What Is Value-at-Risk?

Value-at-risk (VaR) is a risk measure that helps finance professionals estimate the maximum potential loss a portfolio might face over a given time frame, considering a set confidence level. For instance, a one-day 99% VaR of $10 million suggests a 99% likelihood that the portfolio’s loss will not exceed $10 million over one day, highlighting a 1% chance of exceeding this threshold.

The Role of Value-at-Risk in Risk Management

VaR’s utility spans several dimensions of risk management, offering vital insights for:

  • Determining risk limits and budgets: Assisting organizations in setting quantifiable risk thresholds
  • Regulatory compliance: Facilitating the calculation of capital requirements under regulations such as Basel III and Solvency II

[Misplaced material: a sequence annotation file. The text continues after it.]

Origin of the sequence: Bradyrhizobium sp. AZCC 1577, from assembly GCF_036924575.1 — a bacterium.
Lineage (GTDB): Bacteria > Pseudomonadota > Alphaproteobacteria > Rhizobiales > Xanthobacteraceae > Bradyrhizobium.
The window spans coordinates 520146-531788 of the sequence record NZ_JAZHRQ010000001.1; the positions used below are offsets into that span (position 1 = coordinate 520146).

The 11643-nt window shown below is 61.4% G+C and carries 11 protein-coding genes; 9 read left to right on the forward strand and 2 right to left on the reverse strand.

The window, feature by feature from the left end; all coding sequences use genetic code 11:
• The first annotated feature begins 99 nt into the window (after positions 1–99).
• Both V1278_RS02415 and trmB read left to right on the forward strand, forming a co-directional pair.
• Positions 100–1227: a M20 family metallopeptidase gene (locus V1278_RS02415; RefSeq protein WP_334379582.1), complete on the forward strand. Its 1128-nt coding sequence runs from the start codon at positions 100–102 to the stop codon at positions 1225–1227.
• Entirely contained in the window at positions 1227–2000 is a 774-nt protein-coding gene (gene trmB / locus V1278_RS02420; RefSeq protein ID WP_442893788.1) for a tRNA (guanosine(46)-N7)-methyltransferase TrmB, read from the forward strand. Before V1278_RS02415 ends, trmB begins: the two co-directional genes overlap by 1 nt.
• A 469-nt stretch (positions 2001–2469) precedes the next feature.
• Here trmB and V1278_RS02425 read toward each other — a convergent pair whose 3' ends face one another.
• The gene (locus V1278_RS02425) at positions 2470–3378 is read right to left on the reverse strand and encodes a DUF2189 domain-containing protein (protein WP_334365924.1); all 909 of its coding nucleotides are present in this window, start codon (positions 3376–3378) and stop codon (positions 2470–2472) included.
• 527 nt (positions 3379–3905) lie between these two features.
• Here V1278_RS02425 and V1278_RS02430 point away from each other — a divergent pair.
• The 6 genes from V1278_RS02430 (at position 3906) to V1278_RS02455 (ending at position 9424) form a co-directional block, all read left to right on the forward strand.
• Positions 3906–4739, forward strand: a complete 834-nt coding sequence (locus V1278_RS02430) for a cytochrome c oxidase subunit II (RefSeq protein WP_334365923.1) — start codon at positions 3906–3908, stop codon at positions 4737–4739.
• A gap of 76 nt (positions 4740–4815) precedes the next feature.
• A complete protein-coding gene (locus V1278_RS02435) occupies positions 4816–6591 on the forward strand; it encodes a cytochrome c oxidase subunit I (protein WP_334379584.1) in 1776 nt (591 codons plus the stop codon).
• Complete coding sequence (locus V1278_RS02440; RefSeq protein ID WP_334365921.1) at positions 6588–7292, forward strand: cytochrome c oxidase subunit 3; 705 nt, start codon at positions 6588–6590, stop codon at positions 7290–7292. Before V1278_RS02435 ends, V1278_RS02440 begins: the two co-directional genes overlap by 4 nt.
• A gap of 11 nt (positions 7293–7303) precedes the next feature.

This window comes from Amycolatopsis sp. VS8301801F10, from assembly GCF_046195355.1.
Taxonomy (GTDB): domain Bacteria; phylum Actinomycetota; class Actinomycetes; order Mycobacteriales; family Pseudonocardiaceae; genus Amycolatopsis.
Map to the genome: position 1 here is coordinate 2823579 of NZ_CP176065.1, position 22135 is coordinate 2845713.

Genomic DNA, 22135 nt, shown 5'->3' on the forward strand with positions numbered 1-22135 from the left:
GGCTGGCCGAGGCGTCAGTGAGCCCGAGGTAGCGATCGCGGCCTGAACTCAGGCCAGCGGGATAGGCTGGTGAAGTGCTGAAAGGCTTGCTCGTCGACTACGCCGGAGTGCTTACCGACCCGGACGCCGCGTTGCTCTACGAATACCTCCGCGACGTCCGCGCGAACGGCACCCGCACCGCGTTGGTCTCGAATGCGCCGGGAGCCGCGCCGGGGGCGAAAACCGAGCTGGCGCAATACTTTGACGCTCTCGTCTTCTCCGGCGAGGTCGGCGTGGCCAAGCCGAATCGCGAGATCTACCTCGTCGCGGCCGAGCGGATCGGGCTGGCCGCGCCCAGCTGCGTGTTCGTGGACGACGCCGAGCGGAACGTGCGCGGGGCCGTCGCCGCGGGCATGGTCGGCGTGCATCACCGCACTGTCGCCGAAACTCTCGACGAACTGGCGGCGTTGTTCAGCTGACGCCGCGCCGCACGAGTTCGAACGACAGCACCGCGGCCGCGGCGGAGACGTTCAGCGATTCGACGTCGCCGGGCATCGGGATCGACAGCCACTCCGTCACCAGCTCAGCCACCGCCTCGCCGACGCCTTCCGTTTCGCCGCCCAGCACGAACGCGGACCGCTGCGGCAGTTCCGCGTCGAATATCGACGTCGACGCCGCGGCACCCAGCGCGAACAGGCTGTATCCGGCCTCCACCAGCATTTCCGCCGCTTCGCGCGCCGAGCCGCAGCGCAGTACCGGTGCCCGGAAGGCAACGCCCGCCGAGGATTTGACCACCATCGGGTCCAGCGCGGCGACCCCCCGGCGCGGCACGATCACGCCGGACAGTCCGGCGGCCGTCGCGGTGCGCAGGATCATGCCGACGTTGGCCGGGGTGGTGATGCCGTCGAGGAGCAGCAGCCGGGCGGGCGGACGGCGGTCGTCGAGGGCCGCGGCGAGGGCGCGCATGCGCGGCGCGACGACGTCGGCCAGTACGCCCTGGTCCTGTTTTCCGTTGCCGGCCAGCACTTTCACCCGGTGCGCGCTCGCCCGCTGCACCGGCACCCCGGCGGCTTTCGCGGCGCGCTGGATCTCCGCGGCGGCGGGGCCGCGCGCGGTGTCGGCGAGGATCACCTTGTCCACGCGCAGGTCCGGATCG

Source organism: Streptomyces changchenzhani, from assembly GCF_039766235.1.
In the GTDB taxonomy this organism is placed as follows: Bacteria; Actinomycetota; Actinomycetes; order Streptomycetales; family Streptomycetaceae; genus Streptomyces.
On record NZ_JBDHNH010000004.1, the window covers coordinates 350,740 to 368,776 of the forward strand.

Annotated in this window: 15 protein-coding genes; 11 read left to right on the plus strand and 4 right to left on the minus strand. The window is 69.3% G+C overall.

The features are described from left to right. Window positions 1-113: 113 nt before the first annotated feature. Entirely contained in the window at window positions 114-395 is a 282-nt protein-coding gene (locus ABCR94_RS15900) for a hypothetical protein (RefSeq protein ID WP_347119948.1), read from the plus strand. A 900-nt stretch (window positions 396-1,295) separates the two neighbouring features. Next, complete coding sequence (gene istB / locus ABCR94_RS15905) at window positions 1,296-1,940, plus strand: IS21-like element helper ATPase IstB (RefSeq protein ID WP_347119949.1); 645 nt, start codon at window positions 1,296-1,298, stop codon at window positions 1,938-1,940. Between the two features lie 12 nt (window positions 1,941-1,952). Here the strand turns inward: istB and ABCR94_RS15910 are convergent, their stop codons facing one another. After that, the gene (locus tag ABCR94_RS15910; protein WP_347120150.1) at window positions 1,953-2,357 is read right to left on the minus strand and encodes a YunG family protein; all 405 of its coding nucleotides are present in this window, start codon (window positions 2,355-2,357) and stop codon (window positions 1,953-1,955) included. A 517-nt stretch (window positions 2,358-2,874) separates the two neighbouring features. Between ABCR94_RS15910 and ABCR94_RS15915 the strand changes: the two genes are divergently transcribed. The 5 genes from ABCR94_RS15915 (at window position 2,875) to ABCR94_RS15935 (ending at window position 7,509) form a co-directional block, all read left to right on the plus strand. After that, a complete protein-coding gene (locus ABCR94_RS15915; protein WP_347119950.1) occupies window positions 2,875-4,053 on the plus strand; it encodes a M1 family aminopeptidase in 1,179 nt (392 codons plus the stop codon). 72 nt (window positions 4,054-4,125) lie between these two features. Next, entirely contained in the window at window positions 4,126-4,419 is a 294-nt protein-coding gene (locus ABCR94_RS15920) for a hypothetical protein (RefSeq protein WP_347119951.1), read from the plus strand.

• Model validation: Empowering financial institutions to backtest and validate VaR models’ accuracy
  • Advanced risk metrics: Aiding in the computation of conditional VaR, conducting stress tests, and performing sensitivity analysis

Value-at-Risk Calculation Techniques

The methodology for computing VaR varies based on asset classes and risk exposure types. Common techniques include:

For more information, see Statistics and Machine Learning Toolbox™, Financial Toolbox™, Financial Instruments Toolbox™, and Risk Management Toolbox™.


See also: market risk, systemic risk, credit scoring model, concentration risk, portfolio optimization